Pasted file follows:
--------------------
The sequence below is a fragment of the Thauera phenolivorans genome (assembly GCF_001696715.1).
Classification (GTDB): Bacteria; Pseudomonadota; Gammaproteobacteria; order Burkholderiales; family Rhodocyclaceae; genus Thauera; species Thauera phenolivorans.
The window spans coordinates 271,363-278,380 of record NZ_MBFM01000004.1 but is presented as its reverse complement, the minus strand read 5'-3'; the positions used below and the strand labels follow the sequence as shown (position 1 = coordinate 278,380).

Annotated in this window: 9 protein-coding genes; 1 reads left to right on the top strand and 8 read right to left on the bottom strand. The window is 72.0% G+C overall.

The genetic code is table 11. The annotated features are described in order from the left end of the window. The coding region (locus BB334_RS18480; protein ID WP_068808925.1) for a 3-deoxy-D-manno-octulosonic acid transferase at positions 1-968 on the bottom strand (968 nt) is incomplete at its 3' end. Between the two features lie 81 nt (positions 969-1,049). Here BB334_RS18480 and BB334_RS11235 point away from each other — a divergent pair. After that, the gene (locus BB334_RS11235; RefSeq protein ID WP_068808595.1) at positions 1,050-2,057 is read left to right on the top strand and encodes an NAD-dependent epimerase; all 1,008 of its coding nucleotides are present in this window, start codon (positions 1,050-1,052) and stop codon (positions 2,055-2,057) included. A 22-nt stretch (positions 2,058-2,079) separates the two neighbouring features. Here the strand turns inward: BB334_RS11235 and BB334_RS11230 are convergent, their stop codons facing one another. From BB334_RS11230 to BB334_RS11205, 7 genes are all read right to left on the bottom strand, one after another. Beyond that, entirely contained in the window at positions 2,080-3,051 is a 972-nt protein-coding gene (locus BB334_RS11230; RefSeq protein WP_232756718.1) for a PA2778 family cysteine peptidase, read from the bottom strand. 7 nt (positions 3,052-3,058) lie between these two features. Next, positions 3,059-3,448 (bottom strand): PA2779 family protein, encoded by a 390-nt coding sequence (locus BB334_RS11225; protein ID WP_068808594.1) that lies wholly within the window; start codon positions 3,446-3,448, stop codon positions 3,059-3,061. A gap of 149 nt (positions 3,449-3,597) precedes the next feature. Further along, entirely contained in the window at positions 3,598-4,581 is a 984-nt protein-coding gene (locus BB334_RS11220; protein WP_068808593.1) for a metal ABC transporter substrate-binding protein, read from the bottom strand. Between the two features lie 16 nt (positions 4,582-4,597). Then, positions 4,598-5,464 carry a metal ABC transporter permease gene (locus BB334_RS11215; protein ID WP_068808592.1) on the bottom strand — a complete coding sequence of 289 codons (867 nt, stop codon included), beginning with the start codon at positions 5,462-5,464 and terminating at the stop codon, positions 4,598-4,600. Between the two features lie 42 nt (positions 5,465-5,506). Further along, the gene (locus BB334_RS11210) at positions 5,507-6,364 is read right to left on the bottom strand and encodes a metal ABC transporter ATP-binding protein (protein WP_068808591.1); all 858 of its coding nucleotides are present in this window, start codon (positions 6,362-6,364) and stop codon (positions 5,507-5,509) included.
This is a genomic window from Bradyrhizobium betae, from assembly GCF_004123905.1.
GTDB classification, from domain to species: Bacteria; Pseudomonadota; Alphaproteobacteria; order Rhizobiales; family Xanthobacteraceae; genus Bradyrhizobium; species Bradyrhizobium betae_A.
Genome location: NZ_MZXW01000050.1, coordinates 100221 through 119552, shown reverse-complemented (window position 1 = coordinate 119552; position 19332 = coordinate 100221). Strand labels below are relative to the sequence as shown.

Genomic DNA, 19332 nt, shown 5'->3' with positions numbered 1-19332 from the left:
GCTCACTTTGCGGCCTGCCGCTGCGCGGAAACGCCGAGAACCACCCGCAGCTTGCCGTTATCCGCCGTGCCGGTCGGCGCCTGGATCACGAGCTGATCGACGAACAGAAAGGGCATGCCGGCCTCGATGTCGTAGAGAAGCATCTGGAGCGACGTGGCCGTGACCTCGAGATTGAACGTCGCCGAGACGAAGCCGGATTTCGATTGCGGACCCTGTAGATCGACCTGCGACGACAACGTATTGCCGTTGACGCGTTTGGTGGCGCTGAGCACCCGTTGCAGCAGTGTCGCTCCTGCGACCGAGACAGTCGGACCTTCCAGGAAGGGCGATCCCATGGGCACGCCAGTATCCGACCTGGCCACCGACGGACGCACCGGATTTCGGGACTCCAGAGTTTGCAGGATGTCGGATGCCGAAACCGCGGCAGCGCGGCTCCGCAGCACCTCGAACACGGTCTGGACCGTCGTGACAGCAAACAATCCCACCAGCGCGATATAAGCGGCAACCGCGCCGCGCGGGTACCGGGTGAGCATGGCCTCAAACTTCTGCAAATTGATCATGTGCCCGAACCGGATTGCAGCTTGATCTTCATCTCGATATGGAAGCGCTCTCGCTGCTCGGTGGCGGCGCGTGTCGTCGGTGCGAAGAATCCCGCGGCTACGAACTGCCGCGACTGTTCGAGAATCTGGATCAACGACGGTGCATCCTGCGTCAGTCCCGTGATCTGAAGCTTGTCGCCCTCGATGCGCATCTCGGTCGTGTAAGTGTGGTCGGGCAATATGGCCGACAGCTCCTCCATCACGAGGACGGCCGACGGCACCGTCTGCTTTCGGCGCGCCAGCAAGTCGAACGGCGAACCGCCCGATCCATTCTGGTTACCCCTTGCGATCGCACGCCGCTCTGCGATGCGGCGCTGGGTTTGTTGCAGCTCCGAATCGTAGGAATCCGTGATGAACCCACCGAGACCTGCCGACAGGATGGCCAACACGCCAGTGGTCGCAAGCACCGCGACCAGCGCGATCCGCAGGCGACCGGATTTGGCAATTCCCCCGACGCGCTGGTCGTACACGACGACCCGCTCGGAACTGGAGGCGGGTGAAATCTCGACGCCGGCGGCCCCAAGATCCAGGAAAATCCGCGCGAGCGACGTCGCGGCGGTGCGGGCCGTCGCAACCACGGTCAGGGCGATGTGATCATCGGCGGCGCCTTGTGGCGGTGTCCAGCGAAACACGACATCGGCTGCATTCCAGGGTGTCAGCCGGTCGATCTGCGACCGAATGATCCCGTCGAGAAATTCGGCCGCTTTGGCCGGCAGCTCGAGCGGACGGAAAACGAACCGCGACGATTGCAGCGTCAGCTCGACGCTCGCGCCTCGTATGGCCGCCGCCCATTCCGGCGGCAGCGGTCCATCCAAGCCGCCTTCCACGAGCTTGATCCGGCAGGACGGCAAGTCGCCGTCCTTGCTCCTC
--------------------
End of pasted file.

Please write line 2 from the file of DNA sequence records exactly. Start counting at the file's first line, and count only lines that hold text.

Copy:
Classification (GTDB): Bacteria; Pseudomonadota; Gammaproteobacteria; order Burkholderiales; family Rhodocyclaceae; genus Thauera; species Thauera phenolivorans.